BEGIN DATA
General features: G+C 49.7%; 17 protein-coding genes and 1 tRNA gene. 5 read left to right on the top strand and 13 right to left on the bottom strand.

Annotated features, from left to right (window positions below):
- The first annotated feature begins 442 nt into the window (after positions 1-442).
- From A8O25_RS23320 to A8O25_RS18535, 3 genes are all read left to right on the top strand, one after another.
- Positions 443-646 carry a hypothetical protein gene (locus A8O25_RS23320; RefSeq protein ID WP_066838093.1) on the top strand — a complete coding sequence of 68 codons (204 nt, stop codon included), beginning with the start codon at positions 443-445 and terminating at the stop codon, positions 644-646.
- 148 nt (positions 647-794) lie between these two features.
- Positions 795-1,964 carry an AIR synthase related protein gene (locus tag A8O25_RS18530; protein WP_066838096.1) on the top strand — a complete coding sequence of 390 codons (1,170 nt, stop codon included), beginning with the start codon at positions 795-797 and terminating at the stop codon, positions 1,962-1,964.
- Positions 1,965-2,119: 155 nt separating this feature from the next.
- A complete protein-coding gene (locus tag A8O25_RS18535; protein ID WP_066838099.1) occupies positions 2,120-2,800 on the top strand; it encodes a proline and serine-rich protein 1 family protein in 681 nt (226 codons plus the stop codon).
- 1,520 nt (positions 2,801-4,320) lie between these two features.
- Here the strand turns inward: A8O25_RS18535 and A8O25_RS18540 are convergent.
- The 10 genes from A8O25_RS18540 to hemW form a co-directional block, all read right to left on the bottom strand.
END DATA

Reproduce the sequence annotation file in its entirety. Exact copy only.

General features: G+C 49.7%; 17 protein-coding genes and 1 tRNA gene. 5 read left to right on the top strand and 13 right to left on the bottom strand.

Annotated features, from left to right (window positions below):
- The first annotated feature begins 442 nt into the window (after positions 1-442).
- From A8O25_RS23320 to A8O25_RS18535, 3 genes are all read left to right on the top strand, one after another.
- Positions 443-646 carry a hypothetical protein gene (locus A8O25_RS23320; RefSeq protein ID WP_066838093.1) on the top strand — a complete coding sequence of 68 codons (204 nt, stop codon included), beginning with the start codon at positions 443-445 and terminating at the stop codon, positions 644-646.
- 148 nt (positions 647-794) lie between these two features.
- Positions 795-1,964 carry an AIR synthase related protein gene (locus tag A8O25_RS18530; protein WP_066838096.1) on the top strand — a complete coding sequence of 390 codons (1,170 nt, stop codon included), beginning with the start codon at positions 795-797 and terminating at the stop codon, positions 1,962-1,964.
- Positions 1,965-2,119: 155 nt separating this feature from the next.
- A complete protein-coding gene (locus tag A8O25_RS18535; protein ID WP_066838099.1) occupies positions 2,120-2,800 on the top strand; it encodes a proline and serine-rich protein 1 family protein in 681 nt (226 codons plus the stop codon).
- 1,520 nt (positions 2,801-4,320) lie between these two features.
- Here the strand turns inward: A8O25_RS18535 and A8O25_RS18540 are convergent.
- The 10 genes from A8O25_RS18540 to hemW form a co-directional block, all read right to left on the bottom strand.